Which was a little harder to do after mile four. The course began a gradual ascent—Just a false flat, I assured myself. Then at mile seven, I saw it. The signpost read: “Elevation: 200 ft. Rising to 1,067 feet!” The road shot up and into a steep switchback. I slowed to a shuffle and looked for the tops of the trees, for a sign the climb was nearly over. All I saw were meticulously planted grapevines, lavender fields, olive groves—and an endless stretch of dusty trail snaking toward an unknown summit. The hills that just a few miles ago had inspired my senses now demoralized my body.

I finally crested the climb to sweeping views of the bucolic Willamette Valley, snow-capped Mount Hood, and the craggy Cascade mountain range. My exhaustion nearly overwhelmed my appreciation of such a breathtaking sight. I couldn’t wait for that first pour of Pinot.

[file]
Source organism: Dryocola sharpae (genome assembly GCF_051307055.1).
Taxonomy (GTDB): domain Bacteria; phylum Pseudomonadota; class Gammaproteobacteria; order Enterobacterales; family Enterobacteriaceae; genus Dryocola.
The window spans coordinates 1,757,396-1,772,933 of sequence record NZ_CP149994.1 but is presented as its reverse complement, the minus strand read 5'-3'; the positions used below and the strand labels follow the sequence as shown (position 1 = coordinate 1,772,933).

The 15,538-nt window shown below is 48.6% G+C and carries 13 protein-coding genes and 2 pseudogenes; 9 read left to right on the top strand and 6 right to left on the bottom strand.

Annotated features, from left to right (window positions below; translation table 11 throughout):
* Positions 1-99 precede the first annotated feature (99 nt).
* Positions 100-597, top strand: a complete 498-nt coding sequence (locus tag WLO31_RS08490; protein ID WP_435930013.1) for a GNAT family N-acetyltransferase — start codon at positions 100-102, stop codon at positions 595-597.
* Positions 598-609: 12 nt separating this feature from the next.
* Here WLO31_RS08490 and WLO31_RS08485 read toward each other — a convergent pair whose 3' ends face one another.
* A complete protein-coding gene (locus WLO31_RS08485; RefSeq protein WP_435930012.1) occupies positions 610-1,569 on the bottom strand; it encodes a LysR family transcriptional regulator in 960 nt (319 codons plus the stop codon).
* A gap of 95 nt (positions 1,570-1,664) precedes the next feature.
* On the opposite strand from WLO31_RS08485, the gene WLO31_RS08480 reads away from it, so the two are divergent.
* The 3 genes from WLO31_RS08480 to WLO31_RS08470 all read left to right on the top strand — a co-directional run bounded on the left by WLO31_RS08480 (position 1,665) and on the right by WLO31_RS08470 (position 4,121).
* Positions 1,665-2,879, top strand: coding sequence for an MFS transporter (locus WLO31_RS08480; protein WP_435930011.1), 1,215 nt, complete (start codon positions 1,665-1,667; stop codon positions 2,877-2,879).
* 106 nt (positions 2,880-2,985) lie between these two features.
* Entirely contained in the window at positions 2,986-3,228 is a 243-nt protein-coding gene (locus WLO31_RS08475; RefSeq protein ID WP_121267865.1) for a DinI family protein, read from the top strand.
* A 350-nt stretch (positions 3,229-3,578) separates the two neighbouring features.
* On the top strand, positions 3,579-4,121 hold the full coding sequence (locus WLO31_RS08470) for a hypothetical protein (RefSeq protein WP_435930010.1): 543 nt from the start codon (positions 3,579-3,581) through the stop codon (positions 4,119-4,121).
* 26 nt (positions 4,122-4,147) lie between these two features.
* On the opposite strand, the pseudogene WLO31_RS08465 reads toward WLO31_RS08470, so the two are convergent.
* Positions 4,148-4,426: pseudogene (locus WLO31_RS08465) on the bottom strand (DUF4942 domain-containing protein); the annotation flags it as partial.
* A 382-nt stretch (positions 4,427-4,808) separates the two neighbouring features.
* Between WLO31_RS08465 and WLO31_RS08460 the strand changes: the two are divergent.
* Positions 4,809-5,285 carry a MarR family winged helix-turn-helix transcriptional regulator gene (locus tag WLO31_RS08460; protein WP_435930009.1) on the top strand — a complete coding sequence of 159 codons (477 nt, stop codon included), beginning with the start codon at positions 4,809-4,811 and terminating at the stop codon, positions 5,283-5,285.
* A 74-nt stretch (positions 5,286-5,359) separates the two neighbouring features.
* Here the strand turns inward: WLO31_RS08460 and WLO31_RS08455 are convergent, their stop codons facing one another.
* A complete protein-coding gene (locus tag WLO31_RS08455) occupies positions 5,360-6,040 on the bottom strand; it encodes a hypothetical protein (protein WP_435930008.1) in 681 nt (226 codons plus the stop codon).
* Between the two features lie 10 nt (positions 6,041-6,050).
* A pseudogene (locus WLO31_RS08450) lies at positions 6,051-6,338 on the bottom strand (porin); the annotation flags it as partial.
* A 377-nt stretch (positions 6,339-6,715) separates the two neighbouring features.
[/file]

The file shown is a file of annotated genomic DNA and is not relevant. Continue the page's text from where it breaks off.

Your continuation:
When I crossed the finish, I collected my burgundy glass, and entered the tasting tent. Fifteen local wineries were pouring their finest vintages, and tables overflowed with locally made foods like cured meats, cheeses, and artisan breads. I swished a taste of the ’07 Archery Summit Premier Cuvee Pinot Noir. The earthy notes reminded me of the volcanic soil paths I’d just run. Raw-milk cheddar and fresh-baked bread slowly revived me. The sun was shining, reggae music filled the air, and friendly locals embraced me as their own. I was utterly at ease.

I didn’t get a PR that day—not even close. But what I did get was a brief, delicious taste of the good life. I think I’ll have another.

RUN IT: July 10
fueledbyfinewine.com

 

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AB workout!! | Women’s Health Magazine